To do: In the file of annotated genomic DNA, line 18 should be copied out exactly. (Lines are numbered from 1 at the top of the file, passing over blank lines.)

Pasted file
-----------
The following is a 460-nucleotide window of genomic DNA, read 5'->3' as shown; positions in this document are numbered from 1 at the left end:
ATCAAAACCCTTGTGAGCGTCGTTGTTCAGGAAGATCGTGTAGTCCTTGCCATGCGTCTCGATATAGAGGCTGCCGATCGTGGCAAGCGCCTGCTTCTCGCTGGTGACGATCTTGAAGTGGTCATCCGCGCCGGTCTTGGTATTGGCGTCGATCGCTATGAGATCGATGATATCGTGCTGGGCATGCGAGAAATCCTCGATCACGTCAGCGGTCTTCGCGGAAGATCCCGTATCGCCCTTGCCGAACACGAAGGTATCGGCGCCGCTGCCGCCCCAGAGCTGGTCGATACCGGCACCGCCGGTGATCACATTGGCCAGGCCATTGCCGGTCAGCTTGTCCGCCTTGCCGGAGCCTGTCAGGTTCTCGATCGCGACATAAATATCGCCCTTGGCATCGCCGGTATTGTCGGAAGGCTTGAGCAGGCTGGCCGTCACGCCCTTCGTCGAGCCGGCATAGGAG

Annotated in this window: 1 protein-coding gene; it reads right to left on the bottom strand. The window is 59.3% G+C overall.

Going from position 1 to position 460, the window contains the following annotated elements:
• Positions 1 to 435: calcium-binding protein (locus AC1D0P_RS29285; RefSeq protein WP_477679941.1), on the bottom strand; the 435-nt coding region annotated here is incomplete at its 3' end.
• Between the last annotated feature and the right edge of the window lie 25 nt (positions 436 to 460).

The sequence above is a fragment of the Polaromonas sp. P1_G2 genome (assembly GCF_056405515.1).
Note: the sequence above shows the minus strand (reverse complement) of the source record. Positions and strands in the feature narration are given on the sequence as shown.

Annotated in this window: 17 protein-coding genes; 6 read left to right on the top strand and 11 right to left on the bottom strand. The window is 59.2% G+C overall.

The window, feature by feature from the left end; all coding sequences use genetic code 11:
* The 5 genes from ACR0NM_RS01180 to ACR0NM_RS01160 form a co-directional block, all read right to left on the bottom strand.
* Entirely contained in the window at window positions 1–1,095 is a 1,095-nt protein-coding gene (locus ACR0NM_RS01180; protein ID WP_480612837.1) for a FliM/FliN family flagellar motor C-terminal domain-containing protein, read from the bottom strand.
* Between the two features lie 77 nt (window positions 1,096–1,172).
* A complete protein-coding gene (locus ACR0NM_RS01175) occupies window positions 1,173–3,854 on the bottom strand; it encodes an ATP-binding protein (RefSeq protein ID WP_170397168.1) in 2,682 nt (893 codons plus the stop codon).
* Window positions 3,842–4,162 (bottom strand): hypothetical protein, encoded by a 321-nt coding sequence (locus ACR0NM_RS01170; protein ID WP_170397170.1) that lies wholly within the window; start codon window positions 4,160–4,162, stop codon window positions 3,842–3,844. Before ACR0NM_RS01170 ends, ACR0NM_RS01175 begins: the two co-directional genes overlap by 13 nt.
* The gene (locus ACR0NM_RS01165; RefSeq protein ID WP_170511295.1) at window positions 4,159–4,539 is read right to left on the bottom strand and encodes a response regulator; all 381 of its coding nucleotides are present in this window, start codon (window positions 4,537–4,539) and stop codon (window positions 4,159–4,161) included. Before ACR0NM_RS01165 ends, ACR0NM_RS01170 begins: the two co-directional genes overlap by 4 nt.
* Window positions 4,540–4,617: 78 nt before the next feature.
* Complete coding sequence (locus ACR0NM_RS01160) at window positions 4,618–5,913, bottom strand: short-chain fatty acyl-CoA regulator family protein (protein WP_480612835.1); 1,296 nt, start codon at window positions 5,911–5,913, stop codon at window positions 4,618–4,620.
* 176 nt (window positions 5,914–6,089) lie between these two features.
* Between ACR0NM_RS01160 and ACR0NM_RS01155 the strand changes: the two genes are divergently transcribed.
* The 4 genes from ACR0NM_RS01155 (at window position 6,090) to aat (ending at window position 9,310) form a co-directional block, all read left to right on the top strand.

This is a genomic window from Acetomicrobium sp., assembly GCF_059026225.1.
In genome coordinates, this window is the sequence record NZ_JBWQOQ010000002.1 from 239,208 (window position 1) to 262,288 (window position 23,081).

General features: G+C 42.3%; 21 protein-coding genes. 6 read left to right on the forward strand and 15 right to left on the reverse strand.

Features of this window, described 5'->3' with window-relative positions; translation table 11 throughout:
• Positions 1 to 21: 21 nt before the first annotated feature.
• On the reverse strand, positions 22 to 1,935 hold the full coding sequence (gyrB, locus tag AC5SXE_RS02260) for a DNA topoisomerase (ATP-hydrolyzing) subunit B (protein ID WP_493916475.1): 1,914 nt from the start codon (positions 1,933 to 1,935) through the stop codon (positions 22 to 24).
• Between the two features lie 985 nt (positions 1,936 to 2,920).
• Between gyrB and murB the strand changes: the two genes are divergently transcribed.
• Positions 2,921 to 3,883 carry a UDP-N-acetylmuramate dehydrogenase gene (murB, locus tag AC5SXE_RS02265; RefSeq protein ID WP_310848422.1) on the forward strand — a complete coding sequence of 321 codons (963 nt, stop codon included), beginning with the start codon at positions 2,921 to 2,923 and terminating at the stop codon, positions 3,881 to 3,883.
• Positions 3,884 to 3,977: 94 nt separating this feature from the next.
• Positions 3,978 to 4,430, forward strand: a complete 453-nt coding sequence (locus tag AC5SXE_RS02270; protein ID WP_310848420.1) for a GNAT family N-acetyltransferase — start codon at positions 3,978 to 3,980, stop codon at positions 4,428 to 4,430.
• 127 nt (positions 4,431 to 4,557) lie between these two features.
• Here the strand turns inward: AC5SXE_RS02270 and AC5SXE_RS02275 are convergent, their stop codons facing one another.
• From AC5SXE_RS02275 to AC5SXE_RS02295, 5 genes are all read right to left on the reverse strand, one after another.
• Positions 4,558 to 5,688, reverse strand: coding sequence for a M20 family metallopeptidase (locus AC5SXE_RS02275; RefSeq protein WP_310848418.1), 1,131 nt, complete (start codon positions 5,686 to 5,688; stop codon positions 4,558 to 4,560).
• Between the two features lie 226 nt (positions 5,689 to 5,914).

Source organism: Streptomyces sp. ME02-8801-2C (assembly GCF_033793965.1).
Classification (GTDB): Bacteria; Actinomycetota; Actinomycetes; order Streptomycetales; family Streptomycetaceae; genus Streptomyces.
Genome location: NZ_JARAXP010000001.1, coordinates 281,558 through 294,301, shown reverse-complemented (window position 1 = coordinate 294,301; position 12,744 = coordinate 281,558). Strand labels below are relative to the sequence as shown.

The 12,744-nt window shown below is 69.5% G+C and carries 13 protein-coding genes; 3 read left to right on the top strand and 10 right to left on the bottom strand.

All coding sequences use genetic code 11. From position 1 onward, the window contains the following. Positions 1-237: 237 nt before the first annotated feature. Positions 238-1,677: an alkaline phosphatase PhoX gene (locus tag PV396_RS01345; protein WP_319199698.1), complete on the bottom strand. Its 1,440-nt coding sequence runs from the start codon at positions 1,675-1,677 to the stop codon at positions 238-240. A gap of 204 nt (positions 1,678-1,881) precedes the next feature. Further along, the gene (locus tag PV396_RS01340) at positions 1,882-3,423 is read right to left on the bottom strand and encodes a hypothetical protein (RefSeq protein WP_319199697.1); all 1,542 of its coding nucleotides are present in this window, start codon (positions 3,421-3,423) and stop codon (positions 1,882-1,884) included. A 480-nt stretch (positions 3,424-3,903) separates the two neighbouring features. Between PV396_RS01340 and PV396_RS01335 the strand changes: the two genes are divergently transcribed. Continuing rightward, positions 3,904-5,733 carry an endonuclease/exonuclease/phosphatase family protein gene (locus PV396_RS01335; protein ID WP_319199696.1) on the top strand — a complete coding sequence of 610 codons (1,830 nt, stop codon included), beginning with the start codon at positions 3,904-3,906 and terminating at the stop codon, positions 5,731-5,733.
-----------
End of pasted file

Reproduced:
* Complete coding sequence (locus ACR0NM_RS01160) at window positions 4,618–5,913, bottom strand: short-chain fatty acyl-CoA regulator family protein (protein WP_480612835.1); 1,296 nt, start codon at window positions 5,911–5,913, stop codon at window positions 4,618–4,620.